Four Ways to Help Your Teen Avoid Addiction

Four Ways to Help Your Teen Avoid AddictionStudies show that illicit drug use among teenagers is on the rise. From 2012 to 2013, the number of teens who abused some form of narcotic, stimulant, depressant or other drug climbed from 9.3% to 10%, which might seem slight, but it shows that kids are continuing to experiment. Of course, kids will be kids, right?

Wrong. Drug and alcohol addiction in teenagers is serious, especially given how chemical abuse can disrupt the normal rate of growth and development in young people. There are long-term psychological as well as physical consequences to drug abuse in teens, and one of the best ways to get help for drug addiction is to open up the lines of communication between child and parent. But that doesn’t always work, of course.

So, what can be done? Luckily, not every situation has to be dealt with via teen rehab. The most important thing you can do for your children, your own flesh and blood, is maintain an open and honest relationship with them as best you can. Plus, the more actionable steps you take toward helping prevent drug and alcohol abuse, the better. It all starts with…

Putting away the pills

Take a look at the numbers and you’ll see that prescription drug abuse among teens is staggering. Currently, over two million teens in the United States are abusing pills, and very often they’re the same pills that can be found right in your medicine cabinet. Always take protective measures to ensure these highly dangerous substances don’t fall into the wrong hands. It’s a lot harder to get help for drug addiction than to simply avoid the addictions altogether.

Being positive role models

Teens are highly impressionable, and telling them not to abuse alcohol or prescription pills is empty advice if you, as parents, don’t abide by the same rules. Plenty of teenagers love to argue, but there’s no arguing with logic. Set limits for yourself as well as for your teens, and stick to them. Hypocrisy is the worst chink in the armor for building up a system of good parenting, so ensure everything you do is reflective of the lessons you’re trying to impart to them.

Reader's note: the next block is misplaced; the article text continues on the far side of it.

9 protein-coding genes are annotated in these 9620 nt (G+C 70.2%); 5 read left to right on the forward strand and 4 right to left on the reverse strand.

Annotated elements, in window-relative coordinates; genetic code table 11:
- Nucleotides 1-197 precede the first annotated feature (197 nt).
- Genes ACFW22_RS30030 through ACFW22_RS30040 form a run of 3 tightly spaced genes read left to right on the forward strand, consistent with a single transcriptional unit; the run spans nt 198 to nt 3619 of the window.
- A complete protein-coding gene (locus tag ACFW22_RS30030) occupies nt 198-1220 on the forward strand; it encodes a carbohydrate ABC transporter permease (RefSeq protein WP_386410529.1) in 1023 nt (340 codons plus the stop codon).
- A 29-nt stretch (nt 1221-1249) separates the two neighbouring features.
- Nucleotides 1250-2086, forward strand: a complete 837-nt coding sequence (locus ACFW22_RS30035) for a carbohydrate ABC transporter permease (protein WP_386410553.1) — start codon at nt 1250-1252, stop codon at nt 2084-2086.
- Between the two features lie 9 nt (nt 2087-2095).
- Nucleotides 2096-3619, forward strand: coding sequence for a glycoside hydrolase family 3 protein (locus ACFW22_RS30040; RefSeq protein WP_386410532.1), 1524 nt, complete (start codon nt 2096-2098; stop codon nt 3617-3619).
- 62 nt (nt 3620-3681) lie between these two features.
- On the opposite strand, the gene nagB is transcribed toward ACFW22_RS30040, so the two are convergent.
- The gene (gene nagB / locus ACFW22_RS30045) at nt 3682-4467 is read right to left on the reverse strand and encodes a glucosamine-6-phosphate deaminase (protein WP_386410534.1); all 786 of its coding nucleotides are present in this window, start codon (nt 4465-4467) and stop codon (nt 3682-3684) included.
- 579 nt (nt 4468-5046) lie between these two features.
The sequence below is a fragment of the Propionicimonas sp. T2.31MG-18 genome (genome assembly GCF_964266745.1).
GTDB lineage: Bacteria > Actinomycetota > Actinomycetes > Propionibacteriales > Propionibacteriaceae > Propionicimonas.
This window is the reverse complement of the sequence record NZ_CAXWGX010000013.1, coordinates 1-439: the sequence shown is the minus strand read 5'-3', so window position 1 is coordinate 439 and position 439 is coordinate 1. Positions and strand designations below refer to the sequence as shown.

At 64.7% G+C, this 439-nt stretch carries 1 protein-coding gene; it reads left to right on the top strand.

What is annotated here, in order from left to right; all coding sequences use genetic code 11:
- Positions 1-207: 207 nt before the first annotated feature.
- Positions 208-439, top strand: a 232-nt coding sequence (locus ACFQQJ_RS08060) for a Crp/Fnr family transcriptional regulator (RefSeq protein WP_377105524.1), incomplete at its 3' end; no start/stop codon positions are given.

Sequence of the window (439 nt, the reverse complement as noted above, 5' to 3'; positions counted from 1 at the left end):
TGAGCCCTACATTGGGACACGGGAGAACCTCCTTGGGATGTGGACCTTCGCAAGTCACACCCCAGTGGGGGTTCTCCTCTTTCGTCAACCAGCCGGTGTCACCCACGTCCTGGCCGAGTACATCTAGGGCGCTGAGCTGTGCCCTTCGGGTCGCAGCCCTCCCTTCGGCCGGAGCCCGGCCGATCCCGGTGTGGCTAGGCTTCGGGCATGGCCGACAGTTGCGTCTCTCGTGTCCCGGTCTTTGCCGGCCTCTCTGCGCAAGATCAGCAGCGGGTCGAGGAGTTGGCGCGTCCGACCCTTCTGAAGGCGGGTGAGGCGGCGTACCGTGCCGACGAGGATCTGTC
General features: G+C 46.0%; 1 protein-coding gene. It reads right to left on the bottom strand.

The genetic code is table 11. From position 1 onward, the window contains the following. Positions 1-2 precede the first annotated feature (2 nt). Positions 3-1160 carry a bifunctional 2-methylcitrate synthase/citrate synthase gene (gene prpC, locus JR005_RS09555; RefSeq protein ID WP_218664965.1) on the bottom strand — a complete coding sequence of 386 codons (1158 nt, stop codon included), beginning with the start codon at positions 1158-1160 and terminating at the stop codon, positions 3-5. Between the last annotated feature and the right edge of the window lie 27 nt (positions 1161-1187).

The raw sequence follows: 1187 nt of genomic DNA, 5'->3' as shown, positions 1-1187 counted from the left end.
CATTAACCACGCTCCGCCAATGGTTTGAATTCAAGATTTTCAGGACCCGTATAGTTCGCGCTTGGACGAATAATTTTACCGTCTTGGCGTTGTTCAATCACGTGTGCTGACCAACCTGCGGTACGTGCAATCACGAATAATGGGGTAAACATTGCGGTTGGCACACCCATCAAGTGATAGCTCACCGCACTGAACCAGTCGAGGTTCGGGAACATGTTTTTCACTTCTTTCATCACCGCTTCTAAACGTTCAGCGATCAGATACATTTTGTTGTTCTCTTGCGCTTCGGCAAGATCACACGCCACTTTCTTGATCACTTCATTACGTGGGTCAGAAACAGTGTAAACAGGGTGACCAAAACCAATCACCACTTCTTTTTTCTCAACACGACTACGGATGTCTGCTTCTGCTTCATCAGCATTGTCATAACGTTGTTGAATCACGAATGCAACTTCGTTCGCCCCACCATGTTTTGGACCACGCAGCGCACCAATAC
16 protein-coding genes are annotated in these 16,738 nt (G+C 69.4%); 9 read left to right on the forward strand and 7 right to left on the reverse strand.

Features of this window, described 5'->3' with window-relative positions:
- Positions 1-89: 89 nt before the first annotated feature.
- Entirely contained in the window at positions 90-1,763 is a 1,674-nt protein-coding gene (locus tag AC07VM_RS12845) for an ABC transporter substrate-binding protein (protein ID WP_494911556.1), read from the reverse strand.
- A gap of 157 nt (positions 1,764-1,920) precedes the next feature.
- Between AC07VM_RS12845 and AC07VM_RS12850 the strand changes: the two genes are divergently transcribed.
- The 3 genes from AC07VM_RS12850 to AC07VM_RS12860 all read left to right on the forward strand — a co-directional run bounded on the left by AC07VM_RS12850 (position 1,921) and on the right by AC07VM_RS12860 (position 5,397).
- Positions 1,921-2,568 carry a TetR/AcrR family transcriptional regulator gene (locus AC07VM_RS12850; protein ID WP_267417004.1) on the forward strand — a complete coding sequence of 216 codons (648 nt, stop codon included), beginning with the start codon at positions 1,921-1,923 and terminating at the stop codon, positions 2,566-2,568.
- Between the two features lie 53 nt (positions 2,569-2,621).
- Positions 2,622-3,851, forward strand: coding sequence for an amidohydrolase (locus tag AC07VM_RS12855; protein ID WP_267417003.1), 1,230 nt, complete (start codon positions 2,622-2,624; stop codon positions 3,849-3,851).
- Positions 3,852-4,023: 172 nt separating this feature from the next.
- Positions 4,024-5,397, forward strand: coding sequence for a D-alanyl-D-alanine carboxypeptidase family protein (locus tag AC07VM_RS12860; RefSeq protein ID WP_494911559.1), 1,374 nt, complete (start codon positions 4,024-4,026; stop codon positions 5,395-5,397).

Keeping communication as open as possible

One of the biggest reasons teens abuse drugs or alcohol is because these illicit substances are often very forcefully railed against by parents and teachers. Such constant villainization can lead to society viewing drugs altogether as “taboo.” Teens love taboo. It’s important to be frank with your children and view them as adults, too, as counter to your initial parenting instincts as this might seem. With more open lines of communication, teens get the message that these matters are completely OK to talk about, which they should be.

Getting help when it’s needed

At some point, you may be forced to accept that your teen is simply beyond any kind of help you can offer him or her. That’s when it’s time to start looking into proper drug addiction treatment centers that can provide the help that’s desperately needed. There are plenty of drug rehab facilities out there that do more than just help teens quit, too — there’s group therapy, yoga therapy, music therapy, even family therapy. With all these options of help for drug addiction, and it can significantly benefit a teen to invest his or her time in making the right choices.

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